The clinical and radiological evaluation of patients 40 years of age and older who presented to MHN with symptoms suggestive of DLSD (conventional radiography and magnetic resonance imaging/computed tomography [CT] of the lumbar spine) led to the diagnosis of DLSD with compression of the neural elements without significant spondylolisthesis (less than grade II listhesis). Those who qualified for non-instrumented lumbar decompressive surgery had their surgical fitness assessed. Patients were serially included in the study after gaining a surgical fitness confirmation, meeting the inclusion requirements, and providing written informed consent for both surgery and the research. Each patient’s pre-operative pain was evaluated using VAS and ODI for LBP, radicular pain, and pain-related functional impairment.
A neurosurgical team made up of neurosurgeons, neurosurgery residents, anesthesiologists, and perioperative nurses performed non-instrumented lumbar decompressive procedures. At the various levels of interest, patients received open spine surgery that included lumbar laminectomy, ligamentum flavum excision, discectomy, lateral recess decompression, and exit foraminotomy. It is important to note that the use of any of the above surgical methods in combination was contingent on the location and nature of the neurological compression.
Following surgery, patients were observed for 6 months. Their post-operative pain was assessed again using VAS and ODI 6 months after surgery.
The IBM SPSS version 20 statistical tool for the social sciences was used to analyze the data. Frequencies were used to represent categorical variables while averages and standard deviations were used to represent continuous variables. The difference in means between the pre-operative and postoperative VAS and ODI scores was analyzed using a paired sample t-test. P < 0.05 was regarded as significant.
By comparing the VAS and ODI values before and 6 months after decompressive surgery, the pain outcome was determined.
The following criteria were excluded from the study:
Patients with grade II or higher lumbar spondylolisthesis
Patients with lumbar scoliosis, whether it is congenital or acquired
Individuals who have had lumbar fusion or fixation procedures
Those who underwent lumbar spine decompression on three or more levels, as this may raise the risk of iatrogenic spondylolisthesis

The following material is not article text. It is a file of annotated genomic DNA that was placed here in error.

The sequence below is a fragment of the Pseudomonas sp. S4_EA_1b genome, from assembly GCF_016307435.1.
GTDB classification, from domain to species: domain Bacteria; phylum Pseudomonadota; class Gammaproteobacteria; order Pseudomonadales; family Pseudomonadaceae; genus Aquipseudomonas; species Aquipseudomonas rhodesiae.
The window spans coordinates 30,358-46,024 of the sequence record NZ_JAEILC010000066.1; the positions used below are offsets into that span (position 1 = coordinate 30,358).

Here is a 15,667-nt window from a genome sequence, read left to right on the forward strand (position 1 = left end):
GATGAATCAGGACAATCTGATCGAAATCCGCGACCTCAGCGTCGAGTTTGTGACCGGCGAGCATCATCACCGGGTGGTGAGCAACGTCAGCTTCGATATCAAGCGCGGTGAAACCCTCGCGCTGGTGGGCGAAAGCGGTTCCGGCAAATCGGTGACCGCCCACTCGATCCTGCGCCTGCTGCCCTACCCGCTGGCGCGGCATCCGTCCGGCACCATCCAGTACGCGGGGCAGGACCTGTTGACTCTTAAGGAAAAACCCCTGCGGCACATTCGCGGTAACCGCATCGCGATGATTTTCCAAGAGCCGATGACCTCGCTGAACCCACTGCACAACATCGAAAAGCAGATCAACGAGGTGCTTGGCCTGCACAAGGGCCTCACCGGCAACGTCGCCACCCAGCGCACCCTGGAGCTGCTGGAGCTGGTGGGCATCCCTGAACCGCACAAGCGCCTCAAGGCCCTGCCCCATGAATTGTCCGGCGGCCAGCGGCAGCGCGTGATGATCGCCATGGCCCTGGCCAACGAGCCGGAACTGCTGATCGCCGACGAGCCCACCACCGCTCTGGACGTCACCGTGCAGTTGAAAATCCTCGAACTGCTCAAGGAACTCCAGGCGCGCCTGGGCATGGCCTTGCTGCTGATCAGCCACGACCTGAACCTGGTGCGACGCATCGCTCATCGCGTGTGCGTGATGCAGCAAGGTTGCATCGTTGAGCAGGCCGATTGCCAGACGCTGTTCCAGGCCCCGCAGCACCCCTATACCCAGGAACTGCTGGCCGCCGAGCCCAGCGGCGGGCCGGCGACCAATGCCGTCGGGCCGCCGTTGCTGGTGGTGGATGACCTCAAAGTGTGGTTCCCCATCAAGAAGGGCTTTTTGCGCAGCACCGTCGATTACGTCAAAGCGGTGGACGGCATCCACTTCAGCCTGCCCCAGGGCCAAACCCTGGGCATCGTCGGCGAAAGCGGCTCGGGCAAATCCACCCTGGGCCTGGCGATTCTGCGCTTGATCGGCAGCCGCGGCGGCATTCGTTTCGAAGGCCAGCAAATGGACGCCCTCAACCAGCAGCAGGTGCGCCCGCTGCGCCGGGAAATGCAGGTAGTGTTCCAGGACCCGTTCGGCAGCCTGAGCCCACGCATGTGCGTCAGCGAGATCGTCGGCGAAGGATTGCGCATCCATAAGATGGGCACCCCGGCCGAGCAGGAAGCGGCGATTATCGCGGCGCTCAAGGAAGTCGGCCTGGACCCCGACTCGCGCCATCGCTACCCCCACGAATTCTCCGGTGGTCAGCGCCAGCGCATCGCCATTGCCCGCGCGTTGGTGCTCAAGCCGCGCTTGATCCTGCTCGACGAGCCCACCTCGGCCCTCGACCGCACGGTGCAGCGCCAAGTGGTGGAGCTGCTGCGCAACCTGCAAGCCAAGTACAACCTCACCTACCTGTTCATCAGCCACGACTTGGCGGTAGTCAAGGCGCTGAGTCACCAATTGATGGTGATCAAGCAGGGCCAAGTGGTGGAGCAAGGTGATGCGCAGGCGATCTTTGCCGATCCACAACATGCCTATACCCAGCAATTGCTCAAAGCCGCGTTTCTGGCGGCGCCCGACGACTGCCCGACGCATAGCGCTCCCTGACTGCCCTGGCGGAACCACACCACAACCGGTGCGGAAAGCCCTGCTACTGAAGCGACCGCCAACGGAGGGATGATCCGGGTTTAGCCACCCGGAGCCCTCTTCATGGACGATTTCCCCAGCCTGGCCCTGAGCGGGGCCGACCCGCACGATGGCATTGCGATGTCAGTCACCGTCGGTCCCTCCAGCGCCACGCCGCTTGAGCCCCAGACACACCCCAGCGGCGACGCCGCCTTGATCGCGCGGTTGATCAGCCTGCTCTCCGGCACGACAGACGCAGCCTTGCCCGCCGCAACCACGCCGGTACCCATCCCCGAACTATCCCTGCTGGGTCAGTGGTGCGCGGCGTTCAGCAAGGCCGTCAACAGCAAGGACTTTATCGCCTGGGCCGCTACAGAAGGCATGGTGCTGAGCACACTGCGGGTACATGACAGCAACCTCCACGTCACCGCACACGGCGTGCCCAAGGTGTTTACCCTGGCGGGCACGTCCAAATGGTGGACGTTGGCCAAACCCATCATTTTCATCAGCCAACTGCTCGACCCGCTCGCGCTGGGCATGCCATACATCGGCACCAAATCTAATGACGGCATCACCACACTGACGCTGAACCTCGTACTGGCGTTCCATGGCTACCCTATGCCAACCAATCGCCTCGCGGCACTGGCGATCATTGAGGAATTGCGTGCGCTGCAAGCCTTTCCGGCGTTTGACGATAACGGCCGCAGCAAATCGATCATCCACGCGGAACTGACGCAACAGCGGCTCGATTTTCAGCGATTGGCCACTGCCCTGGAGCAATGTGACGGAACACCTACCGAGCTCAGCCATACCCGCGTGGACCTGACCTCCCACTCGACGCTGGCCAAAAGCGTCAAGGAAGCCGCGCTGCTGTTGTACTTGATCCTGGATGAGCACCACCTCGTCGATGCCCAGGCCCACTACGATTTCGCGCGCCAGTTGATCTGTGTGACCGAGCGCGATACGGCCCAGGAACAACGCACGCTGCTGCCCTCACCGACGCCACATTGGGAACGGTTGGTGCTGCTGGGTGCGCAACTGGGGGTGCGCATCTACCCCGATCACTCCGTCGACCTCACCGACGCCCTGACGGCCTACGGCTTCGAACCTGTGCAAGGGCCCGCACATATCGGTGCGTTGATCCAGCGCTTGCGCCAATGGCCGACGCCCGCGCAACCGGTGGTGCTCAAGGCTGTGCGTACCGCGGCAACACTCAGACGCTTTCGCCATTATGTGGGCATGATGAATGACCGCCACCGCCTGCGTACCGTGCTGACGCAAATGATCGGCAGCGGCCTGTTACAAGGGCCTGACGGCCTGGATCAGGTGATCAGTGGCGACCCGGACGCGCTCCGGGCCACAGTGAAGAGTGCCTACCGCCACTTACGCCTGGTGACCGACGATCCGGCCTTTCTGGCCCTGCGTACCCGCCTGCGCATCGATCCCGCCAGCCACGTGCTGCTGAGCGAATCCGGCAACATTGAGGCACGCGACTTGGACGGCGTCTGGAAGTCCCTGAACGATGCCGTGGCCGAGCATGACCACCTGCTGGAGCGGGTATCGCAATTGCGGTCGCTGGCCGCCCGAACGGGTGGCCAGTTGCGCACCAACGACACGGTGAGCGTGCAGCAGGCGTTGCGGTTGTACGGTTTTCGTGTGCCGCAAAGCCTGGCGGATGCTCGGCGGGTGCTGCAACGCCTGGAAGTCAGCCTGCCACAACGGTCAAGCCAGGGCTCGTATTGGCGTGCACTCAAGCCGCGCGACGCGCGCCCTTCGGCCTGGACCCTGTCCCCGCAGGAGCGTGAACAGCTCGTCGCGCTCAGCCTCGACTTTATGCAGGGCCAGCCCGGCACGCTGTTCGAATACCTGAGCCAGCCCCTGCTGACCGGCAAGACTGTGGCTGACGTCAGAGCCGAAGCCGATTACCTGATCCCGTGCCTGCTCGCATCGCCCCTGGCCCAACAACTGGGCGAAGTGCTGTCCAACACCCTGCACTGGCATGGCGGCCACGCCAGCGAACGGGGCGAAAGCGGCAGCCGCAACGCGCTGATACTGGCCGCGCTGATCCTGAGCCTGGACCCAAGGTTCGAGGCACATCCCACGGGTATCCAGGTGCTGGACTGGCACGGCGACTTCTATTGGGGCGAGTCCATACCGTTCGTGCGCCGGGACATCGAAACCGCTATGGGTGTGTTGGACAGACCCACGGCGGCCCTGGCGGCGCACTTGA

Those who have previously undergone spinal surgery
People who have advanced osteoporosis, as shown by poor bone mineral density on a lumbar CT scan done before surgery.
A total of 67 patients completed the study with 36 (54%) males and 31 (46%) females. The mean age of the study population was 55.28 years, and the mean body mass index was 29.60 kg/m2 [Table 1].
|Groups categories||Total No. n (%)||Mean±SD||Chi-square (χ2)||P-value|
|<30 kg/m2||37 (55.2)||0.392|
|≥30 kg/m2||30 (44.8)||0.731|
The mean duration of low back and radicular pains was 38.39 and 23.58 months, respectively [Figure 1].
At 6-month postoperatively, there was significant pain reduction from pre-operative baseline VAS for LBP (67.12–32.74), VAS for radicular pain (75.39–32.75), and ODI (65.30–27.66) with P < 0.001 [Table 2].
|Mean difference in scores||SE||95%CI||t-value||P-value|
Radicular pain was more significantly reduced than LBP by lumbar decompression surgery (P = 0.03) [Figure 2].
The VAS and ODI pain assessment instruments, which have good test-retest reliability and validity in assessing pain, were employed in this study to evaluate the efficacy of lumbar decompressive surgery for DLSD in controlling patients’ pre-operative pain.[13,19]
The pre-operative baseline mean VAS ratings for LBP, radicular pain, and ODI in this study were 67.12, 75.35, and 65.30, respectively. These were considered high in comparison to research of a comparable nature conducted in western climates when pre-operative pain levels at baseline were lower.[9,20] This suggests that patients in the index study environment had more severe pain-related symptoms. This might be because of disparities between this study environment and Western society in terms of patients’ genetics, demography, socioeconomic level, and health-care system. Patients in this study also experienced persistent chronic symptoms, with a mean duration of 38.39 months. This delayed presentation could be due to patients’ concerns about the benefits of decompressive surgery. This could also explain why the index study had greater pre-operative pain levels. A better comparison would have been with studies from other African populations due to genetic and socio-demographic commonalities among Africans. However, similar studies in Africa available in the literature did not employ PRO pain measurement techniques, making appropriate comparison difficult.[21,22]
The post-operative reduction in VAS scores demonstrated improvements in patients LBP and radicular pain in the index study. The patient’s LBP had a mean pre-operative baseline VAS score of 67.12. After 6 months, the score had dropped to a mean of 32.75. Furthermore, the mean pre-operative baseline VAS score for radicular pain was 75.39, which dropped to 32.48 6 months after surgery. At the same time, there was a reduction in patients’ pain-related functional disability, with the mean pre-operative baseline ODI score dropping from 65.30 to 27.66 6 months after surgery. There was a statistically significant reduction in the intensity of LBP, radicular pain, and pain-related functional disability after lumbar decompression for DLSD, as the resultant mean change in VAS for LBP, VAS for radicular pain, and ODI were 34.37, 42.91, and 37.42, respectively. Furthermore, the mean change in ODI in the current study is well above the cutoff value for the minimum clinically important difference (MCID) for the ODI in lumbar spine surgery patients based on the previous studies.[16,23,24] The MCID cutoff value for ODI is frequently interpreted as a significant change in clinical improvement or deterioration. Most Western studies reported a cutoff in the range of 8–10 points change in the ODI for patients with lumbar spinal stenosis undergoing decompressive surgery without instrumentation, which is well below the findings from the index study, which reported a 37.42 mean point change in the ODI.[16,23] Therefore, lumbar decompressive surgery effectively controlled patients’ pain and pain-related disability in this study population.